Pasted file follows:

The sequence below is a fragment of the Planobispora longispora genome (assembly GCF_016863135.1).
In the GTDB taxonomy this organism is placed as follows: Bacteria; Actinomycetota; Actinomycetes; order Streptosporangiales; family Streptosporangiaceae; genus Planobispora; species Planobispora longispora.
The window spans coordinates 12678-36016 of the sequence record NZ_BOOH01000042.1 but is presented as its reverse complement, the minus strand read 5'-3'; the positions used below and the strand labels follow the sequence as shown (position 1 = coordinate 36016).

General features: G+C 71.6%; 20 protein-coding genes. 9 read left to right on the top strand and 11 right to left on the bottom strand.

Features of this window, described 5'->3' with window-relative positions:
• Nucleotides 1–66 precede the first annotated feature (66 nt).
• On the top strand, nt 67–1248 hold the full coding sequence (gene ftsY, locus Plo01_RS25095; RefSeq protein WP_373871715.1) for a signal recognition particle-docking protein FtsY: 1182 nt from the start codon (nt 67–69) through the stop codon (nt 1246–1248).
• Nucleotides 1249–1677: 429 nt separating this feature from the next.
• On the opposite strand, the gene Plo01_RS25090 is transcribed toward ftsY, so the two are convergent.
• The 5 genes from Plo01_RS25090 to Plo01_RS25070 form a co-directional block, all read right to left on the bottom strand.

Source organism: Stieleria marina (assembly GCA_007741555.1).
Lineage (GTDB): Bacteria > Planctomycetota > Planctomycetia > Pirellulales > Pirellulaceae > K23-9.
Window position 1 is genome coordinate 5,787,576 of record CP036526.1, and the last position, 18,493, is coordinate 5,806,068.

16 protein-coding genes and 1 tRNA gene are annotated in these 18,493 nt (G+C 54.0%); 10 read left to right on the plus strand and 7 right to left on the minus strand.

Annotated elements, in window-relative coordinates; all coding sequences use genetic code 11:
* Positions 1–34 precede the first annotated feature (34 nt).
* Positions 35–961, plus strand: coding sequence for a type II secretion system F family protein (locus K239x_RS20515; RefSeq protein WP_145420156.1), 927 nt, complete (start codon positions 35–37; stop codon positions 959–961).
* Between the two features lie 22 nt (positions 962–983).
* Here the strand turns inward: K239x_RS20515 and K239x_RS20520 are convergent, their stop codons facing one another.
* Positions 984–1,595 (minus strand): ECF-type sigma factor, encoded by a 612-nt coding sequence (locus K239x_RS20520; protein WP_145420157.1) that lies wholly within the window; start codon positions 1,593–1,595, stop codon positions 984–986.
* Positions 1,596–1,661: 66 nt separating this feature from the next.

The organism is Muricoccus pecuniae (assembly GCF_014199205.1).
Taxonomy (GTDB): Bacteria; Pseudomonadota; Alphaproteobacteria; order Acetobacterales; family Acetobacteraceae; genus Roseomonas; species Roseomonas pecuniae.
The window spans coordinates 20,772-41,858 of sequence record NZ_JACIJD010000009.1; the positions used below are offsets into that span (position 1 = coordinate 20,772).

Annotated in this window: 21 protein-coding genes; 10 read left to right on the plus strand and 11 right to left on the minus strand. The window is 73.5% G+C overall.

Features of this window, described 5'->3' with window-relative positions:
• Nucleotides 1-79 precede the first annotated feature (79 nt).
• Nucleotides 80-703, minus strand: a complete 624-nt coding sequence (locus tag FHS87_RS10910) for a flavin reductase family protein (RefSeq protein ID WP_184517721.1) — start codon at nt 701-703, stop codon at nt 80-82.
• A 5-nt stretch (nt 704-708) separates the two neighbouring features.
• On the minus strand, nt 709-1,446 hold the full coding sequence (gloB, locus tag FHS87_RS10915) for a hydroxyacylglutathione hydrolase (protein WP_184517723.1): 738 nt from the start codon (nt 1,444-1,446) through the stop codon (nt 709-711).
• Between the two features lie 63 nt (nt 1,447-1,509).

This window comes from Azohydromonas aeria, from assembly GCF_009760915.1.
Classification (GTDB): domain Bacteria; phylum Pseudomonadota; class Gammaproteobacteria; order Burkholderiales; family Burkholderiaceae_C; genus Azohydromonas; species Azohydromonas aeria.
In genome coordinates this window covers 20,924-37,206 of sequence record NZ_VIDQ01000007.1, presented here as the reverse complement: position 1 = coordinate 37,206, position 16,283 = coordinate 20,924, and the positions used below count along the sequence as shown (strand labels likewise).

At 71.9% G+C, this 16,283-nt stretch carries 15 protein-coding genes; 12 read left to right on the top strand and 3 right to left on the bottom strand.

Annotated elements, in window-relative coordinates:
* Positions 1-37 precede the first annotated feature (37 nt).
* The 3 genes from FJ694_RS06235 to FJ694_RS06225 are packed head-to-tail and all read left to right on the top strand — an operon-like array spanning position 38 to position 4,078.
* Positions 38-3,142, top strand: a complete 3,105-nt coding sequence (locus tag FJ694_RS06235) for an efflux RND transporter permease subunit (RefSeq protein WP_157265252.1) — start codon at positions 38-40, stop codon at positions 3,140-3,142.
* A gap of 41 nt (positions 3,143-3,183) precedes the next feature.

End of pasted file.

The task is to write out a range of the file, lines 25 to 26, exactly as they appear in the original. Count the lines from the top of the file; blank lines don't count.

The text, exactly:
Annotated in this window: 21 protein-coding genes; 10 read left to right on the plus strand and 11 right to left on the minus strand. The window is 73.5% G+C overall.

Features of this window, described 5'->3' with window-relative positions: